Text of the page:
Canada - Full Moon 104 - 03/25/05
The Milk of Human Kindness
Domino USA and The Leaf Label
Judging from the titles of the band, album, and songs, this promises to be a record that is predicated on the humane, the natural, and even the ideal. Judging from Dan Snaith's previous effort under the moniker Manitoba, this also promises to be darned good. Let's put on our animal masks and take a peak:
We begin with a cacaphony, but only a short one. A soft drum fill brings us to the childlike rhythm that backs this song. Dan's singing is more present here than perhaps we're used to. The melody, while a bit unconvincing, matches this child-likeness. A loud drum fill brings us to the Manitoba-like rhythms
that climax "Yeti". Put to rest any worries you might have had that the drummers wouldn't be as center stage as they were with Manitoba. The double-kit drumming effect, while honestly sometimes incongruous feeling to of Dan's credulous melodies and backing rhythms, is still being used here to really give Caribou a very distict sound.
Moving on with the song "Subotnik". Introing with a 60s malt shop chordprogression, it moves fairly quickly to 90degree-turn territory, which here is actually used very effectively. This is a short song, only a minute and nine seconds long. It's effect is to provide a bit of a walk down to the 3rd song and provide cohesion. "A Final Warning" is a title that gives me the impression this song will be a bit of a portent. Instead, it sounds to me like a Mr. Rogers story. The singing here is heavily processed and stacatto. Just as you might start to feel a little bit let down or bored by this song (around half-way), Caribou throw this sheet of laptop made beauty that completely saves.
Formally, Caribou do something similar to what Archer Prewitt tried with his January-album: make arrangements with a lot of different sounds, parts, and sections actually sensible and workable. Where Mr. Prewitt fails, Caribou exceed admirably. The myriad changes on this record are nothing but brilliant because
they don't take away from the cohesion of the song: they somehow paradoxically weave it even tighter.
"Lord Leopard" uses a classical sounding arpeggiation, a hip-hop drum and bass, and Dan (or it could be a sample) yells "go" a lot. This song, like track 2, is short and used as a means of transportation. We continue with "Bees". What a fucking great songtitle. The guitars sound almost-classic here, and the singing is clear and good. This song really got to me. I don't know if it's the trumpets and saxophones or the recorder or what, but somehow this song succeds in reaching that memory-well in my mind. It's odd, brand-new songs that are so good it's almost like you've heard them. The neatest thing about this is how long "Bees" allows itself to remain understated, without a shred of double-kit drumming until nearly three-quarters of the way through. Great song.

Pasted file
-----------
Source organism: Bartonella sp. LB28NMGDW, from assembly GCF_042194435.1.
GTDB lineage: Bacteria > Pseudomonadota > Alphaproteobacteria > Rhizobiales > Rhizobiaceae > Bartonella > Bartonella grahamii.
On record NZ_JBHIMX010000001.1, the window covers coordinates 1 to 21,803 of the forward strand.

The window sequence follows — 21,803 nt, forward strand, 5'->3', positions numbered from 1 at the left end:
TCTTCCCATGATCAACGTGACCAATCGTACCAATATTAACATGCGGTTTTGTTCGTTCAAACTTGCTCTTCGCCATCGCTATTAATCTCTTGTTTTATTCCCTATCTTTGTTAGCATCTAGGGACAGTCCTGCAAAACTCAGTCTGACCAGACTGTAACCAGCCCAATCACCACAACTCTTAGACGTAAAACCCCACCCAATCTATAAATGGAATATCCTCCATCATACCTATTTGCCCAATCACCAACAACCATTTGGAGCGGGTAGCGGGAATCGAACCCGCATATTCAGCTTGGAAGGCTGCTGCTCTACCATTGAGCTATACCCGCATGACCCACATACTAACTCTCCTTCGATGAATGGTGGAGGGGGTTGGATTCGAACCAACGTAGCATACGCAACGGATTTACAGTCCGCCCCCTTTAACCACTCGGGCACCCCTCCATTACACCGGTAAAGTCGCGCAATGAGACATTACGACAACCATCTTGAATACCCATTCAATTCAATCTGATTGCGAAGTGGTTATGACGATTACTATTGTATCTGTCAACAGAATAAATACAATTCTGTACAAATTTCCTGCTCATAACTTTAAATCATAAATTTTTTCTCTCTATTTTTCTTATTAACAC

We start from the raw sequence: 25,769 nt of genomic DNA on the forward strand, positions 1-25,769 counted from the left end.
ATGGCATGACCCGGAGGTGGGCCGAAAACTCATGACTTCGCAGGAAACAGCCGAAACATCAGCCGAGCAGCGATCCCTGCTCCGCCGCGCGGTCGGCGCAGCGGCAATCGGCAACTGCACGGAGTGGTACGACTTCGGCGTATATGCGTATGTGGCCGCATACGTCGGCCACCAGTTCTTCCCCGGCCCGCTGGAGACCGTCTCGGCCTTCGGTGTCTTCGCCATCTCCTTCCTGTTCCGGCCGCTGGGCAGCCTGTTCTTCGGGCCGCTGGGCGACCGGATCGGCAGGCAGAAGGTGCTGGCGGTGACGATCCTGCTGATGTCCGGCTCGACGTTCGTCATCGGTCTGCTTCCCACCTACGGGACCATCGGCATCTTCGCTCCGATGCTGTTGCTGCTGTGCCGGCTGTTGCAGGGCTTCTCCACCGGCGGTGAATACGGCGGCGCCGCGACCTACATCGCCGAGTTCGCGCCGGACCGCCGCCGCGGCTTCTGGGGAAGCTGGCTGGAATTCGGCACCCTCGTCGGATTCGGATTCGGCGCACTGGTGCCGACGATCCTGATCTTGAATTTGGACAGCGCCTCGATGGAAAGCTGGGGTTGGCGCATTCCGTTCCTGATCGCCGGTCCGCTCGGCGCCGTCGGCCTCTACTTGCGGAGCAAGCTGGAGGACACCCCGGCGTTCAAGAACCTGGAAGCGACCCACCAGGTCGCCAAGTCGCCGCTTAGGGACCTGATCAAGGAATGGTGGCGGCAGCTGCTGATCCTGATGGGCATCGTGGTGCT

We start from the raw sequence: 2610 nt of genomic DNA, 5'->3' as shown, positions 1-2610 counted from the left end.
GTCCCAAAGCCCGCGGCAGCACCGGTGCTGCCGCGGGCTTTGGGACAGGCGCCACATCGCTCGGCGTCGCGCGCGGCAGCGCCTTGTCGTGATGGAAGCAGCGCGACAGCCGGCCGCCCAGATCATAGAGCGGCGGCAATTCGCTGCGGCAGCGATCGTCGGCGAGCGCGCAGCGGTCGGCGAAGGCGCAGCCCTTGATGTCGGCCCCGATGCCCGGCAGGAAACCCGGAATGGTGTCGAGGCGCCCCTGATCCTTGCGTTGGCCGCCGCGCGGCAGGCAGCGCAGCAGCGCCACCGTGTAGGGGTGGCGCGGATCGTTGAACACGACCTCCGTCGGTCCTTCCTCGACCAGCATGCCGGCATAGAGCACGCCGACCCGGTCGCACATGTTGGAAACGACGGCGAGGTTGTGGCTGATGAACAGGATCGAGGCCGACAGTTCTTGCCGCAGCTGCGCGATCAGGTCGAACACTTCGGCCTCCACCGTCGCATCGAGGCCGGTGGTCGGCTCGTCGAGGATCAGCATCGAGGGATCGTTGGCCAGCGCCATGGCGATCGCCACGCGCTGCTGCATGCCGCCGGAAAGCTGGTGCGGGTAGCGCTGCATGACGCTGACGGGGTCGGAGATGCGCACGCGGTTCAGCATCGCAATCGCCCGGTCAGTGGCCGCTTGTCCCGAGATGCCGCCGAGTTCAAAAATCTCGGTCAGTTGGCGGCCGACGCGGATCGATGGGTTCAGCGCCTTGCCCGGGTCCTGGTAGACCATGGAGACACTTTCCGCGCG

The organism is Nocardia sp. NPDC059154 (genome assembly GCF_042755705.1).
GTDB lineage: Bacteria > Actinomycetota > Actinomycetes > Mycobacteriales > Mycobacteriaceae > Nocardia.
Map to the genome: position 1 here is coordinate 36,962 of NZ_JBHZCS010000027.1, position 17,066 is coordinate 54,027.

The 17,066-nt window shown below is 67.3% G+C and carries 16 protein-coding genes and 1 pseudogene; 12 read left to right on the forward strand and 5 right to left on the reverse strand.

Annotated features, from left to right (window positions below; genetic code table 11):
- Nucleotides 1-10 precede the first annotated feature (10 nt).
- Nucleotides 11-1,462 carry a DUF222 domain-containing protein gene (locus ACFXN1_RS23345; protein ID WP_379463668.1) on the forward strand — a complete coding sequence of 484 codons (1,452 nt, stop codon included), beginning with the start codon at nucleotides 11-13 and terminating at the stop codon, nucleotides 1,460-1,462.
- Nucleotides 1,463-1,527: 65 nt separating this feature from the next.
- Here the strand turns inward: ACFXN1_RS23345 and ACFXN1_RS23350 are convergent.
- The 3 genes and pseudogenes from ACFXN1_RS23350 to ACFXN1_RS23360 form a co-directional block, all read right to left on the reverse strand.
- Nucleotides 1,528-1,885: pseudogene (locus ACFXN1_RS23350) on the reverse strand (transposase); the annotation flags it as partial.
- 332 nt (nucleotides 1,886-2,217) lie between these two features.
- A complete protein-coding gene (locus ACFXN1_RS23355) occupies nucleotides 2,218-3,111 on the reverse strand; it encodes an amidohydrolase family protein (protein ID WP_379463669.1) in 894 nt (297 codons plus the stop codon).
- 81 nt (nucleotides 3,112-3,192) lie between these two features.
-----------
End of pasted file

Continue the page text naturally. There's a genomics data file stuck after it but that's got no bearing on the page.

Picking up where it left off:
"Hands First" is half-minute long bikeride through heavily special-effected drumming and 2 vocal chords, one at the very beginning and one at the end.
Continuing with his voice higher in the mix than we heard with Manitoba, in strangely titled "Hello Hammerheads" Mr. Snaith sings his nieve lyrics in a wise and broad melody: She told me to stay/or go away/and I looked in her eyes and left her/some people try/to tell me why/I made up my mind and left her. Then he hums and repeats the montra. At 2:42, This is another short song, and I think Caribou are able to accomplish exactly what they are wanting to with these little parenthetical digressions.
"Brahminy Kite" brings us back to the signature heavy drumming and laptop programming. While a decent track, this is probably the lowest point on the album. There are some real nice sounds here, but I just feel this song is simply too long (5:22) for it's depth. "Drumheller", the final and best vehicular song, begins the denouement.
The album finishes out very smoothly, albeit a little boring perhaps. It's a heavy album, and after being pummeled by "Yeti", "A Final Warning", and devestated by "Bees", the last two tracks are rightly afterthoughts. The last quarter of "Barnowl", the final song, in the first predictable step Caribou has taken on this album (and I'm glad they did this), is a hell of a fucking romp that dies and gets buried in weird sounds. Awesome.
Sadly fellow animals, it's now time to take off our Animal Masks.
As Lunakafe's own Tim Clarke said in his live review of Four-tet and Manitoba several months ago, this is an incredible live band. One of the most exciting things to me about a new Caribou record is that they'll be on tour soon, so keep your eye out.
This is an album that is full of surprises and great moments for new listeners, and certainly one that any previous Manitoba fan will want to pick up.
Copyright © 2005 Bill Banks